I buy from one extended family in a small village, Noli, in the Dhualadhar region, who weave traditional designs from simple looms at home – not unlike clan tartans, I always think. Blankets and shawls are made from sheep the people have reared and wool they've spun, cleaned and woven themselves. 
  


Gaddi tribes were nomadic - now they settle in villages, but they still move with their livestock to pastures in upper hills during summer and to the foothills in chilly winters. The Gaddi use blankets for bedding, protection, and even as emergency makeshift tents when they're living in the hills with their sheep.  
  
The Noli villagers sell the woolen goods they create to live - an important supplement to their farming income. It was great to catch up with old friends I haven't seen for a number of years. Their hospitality was second to none. 

One large blanket takes two months to weave and I spent some time in their homes, seeing them work and even trying a little weaving myself (which I was absolutely useless at!). I've been visiting this region for many years and the warmth, generosity and hospitality of the local people has been very humbling. It is a tough, but beautiful region.

The blankets are large and very strong and warm - perfect for summer picnics, bedding and wrapping yourself up in when it's breezy or cold.



Gaddi people have great stamina, walking for miles in the hills with heavy loads on their backs, and visiting them involved lengthy trekking. Spending time with them again gave me an even deeper respect for these people, who survive in such tough conditions, yet are so gracious.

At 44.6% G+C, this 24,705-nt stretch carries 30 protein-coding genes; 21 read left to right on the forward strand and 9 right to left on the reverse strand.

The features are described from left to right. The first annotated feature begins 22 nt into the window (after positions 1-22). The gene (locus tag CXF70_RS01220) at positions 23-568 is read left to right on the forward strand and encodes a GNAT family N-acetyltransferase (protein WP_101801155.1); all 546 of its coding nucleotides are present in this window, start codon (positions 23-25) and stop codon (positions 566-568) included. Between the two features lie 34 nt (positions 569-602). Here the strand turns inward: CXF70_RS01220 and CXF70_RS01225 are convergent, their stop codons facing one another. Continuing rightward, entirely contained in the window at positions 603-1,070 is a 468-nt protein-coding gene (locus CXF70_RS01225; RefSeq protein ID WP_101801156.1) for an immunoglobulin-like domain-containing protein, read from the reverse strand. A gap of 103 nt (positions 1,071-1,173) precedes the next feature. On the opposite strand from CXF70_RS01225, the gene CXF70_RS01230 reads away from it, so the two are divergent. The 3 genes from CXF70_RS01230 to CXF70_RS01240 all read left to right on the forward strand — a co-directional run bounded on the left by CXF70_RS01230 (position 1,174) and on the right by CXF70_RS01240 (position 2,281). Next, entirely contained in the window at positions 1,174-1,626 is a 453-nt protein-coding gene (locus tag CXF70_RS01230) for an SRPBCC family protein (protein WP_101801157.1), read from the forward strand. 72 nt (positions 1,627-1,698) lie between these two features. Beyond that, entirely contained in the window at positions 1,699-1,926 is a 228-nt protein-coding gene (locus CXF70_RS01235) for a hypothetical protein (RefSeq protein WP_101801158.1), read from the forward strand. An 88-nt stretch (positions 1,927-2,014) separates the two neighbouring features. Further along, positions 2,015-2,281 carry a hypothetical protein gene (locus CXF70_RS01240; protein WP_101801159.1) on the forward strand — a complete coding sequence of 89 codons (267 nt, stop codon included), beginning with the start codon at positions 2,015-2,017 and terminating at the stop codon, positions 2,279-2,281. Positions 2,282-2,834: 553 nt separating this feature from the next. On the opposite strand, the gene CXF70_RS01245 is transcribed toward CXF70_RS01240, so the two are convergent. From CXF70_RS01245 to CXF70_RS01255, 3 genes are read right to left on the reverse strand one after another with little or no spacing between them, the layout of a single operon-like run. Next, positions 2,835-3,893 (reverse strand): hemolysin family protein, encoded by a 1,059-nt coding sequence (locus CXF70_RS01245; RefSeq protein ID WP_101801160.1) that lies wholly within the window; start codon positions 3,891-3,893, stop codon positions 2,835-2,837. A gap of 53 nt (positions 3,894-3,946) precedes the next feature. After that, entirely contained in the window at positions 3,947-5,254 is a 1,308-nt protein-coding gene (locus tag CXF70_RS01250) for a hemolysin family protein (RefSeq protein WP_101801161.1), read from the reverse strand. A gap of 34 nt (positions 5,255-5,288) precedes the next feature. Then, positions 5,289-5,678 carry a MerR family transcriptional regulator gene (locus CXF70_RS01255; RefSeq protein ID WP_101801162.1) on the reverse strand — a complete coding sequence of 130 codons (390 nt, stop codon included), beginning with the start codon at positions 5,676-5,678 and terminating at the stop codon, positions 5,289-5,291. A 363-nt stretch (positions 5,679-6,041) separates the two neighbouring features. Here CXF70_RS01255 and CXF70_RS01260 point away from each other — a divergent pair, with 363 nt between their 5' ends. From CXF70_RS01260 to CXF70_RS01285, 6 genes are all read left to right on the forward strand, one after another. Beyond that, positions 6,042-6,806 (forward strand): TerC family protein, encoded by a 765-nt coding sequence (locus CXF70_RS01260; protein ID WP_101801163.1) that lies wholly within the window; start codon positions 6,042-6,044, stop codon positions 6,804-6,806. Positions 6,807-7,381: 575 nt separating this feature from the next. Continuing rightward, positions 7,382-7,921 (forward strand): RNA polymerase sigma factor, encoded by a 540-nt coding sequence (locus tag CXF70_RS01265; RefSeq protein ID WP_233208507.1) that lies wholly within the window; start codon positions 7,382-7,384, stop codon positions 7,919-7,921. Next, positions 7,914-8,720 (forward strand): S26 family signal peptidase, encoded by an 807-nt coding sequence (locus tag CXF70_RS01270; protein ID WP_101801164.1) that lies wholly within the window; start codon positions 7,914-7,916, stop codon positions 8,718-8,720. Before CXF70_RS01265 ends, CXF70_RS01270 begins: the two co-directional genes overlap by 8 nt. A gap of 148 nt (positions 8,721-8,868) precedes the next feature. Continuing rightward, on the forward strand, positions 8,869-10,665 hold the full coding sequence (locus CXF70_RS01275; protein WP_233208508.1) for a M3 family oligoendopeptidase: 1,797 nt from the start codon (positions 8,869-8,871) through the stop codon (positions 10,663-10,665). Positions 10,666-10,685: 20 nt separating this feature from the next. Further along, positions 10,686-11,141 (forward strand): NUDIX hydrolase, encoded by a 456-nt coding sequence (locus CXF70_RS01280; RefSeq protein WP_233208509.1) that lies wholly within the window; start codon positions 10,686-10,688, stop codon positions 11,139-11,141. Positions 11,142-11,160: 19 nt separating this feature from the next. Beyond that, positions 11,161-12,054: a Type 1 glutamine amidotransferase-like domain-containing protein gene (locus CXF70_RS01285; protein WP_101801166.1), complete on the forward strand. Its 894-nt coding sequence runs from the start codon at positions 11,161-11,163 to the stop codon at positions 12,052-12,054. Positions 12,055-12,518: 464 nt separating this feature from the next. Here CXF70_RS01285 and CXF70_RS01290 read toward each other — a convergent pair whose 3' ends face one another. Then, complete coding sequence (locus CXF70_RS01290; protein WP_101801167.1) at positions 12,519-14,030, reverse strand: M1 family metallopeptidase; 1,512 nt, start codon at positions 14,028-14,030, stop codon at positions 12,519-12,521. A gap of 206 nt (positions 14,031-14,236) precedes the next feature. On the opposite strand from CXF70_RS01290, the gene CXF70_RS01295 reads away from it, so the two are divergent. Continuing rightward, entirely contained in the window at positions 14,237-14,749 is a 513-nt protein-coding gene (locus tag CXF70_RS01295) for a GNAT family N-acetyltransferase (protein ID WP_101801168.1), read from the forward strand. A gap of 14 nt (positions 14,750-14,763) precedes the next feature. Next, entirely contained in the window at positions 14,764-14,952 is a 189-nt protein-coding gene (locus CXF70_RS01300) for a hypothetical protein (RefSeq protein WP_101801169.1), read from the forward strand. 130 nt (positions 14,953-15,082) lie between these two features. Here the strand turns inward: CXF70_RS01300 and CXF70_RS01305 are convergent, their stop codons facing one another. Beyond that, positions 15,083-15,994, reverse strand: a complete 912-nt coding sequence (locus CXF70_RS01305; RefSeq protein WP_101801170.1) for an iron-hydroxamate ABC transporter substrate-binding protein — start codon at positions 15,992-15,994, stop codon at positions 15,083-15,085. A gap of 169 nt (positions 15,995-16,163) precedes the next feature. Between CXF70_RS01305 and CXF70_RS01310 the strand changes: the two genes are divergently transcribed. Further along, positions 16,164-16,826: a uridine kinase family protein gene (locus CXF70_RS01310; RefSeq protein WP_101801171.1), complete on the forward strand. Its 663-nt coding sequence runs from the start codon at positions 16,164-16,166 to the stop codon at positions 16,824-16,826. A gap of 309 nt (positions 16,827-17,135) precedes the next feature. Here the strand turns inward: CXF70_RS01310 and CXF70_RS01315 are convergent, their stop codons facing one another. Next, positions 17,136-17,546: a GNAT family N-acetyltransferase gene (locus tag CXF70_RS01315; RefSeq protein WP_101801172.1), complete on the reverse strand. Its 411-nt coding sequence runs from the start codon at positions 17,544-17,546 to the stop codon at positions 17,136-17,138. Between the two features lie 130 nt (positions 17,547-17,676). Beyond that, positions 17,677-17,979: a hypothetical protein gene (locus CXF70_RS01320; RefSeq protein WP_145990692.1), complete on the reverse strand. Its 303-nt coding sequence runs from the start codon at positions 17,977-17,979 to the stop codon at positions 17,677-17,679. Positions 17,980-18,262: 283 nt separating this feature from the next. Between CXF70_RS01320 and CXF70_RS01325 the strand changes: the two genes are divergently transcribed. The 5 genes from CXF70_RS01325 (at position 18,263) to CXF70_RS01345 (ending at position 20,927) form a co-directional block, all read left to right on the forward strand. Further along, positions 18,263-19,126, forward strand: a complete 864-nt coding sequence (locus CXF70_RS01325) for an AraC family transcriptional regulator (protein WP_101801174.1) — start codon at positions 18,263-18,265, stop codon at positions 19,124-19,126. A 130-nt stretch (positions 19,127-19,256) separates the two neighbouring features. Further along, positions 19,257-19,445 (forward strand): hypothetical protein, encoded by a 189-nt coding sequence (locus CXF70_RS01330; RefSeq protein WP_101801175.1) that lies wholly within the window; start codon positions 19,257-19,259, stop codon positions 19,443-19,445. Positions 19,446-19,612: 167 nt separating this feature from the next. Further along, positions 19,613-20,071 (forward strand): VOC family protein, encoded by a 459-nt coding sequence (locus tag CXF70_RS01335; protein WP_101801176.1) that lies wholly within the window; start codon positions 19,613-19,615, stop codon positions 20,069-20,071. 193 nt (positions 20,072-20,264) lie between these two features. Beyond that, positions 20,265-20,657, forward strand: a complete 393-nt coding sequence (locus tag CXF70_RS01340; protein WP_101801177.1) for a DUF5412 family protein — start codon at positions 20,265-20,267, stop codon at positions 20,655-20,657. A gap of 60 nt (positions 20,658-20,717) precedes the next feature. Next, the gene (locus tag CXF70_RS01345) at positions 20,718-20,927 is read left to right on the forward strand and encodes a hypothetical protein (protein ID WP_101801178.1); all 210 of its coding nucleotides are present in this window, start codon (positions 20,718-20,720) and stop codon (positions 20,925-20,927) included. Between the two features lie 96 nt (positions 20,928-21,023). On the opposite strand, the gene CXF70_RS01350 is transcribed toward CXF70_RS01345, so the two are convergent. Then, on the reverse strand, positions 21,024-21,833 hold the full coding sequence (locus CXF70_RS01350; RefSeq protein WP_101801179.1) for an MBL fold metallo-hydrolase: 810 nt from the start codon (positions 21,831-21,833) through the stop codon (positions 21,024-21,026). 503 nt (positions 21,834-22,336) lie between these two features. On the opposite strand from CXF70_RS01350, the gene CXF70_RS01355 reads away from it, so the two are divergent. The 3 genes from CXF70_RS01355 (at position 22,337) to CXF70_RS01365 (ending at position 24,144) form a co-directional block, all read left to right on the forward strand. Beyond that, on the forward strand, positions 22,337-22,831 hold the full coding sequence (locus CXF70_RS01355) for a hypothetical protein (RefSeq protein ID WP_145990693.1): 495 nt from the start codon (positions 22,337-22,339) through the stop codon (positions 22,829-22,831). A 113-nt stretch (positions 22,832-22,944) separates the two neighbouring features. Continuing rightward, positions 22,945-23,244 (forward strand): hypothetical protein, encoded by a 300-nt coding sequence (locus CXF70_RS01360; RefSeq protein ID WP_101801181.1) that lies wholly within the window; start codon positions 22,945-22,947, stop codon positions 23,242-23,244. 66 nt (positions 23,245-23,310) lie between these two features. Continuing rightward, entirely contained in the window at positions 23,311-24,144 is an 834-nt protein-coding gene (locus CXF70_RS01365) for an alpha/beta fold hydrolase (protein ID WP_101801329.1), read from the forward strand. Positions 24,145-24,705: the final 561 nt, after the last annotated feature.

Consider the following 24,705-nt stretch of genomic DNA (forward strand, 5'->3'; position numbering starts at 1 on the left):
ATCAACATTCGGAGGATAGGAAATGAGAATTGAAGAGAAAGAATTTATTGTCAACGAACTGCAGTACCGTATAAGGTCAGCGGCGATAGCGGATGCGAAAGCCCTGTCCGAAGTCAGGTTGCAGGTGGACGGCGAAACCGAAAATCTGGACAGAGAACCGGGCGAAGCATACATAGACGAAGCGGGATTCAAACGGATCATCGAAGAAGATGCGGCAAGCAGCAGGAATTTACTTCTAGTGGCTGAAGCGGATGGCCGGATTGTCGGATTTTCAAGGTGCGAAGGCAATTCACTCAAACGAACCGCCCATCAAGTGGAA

Gaddi men and women use their shawls to protect their heads and bodies in cold weather. In this country, these strong shawls are also warm enough to serve as small picnic blankets, or to wrap around yourself as you sit outside on summer evenings when the sun goes down.

Thursday 23rd February 2017Painting Abandoned Dwellings - Hidden Treasures

 This blog relates to my painting 'Window' and explains some of the inspiration behind my work.
 

I'm so often inspired and amazed by what I find in long abandoned, crumbling cottages, farmhouses and barns. The photograph above features items left in an old farmhouse I explored in Huntshield Ford, between St John's Chapel and Daddry Shield in Weardale, which led to my painting 'Window', which you can see on the left. The brace of stuffed grouse surprised me most!

 

I have found whole cooker ranges, chairs and many personal objects intact in these long abandoned, derelict cottages and farmhouses. I always leave the contents exactly as I find them, and paint what I see, without any rearrangement at all.

 

It sometimes seems as if the family has just walked away...

Posted on February 23rd 2017 on 04:52pm